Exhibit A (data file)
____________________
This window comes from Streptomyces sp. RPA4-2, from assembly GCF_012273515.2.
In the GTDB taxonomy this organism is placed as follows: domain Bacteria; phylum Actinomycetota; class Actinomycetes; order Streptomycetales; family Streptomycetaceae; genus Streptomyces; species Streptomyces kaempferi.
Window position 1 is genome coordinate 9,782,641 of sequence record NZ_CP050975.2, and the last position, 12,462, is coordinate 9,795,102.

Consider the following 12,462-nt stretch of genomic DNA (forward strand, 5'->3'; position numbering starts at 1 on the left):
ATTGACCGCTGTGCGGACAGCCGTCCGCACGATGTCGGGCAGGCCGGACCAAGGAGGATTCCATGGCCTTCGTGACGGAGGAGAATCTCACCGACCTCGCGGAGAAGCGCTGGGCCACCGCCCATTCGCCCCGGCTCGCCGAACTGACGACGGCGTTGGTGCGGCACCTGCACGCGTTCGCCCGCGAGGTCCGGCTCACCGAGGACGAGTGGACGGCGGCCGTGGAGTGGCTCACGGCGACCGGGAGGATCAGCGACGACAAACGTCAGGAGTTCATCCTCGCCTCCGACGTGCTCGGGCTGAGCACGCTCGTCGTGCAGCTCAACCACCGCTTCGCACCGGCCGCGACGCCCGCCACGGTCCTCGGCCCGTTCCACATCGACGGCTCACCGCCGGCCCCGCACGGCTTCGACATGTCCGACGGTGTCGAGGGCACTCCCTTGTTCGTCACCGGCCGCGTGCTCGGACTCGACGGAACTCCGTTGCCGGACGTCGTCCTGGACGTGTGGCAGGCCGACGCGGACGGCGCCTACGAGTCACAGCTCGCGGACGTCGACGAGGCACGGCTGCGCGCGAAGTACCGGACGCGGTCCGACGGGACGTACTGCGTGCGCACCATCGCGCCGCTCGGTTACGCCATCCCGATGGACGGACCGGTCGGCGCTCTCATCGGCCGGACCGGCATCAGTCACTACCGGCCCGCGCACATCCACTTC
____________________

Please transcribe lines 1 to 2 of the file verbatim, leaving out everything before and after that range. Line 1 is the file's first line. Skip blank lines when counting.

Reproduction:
This window comes from Streptomyces sp. RPA4-2, from assembly GCF_012273515.2.
In the GTDB taxonomy this organism is placed as follows: domain Bacteria; phylum Actinomycetota; class Actinomycetes; order Streptomycetales; family Streptomycetaceae; genus Streptomyces; species Streptomyces kaempferi.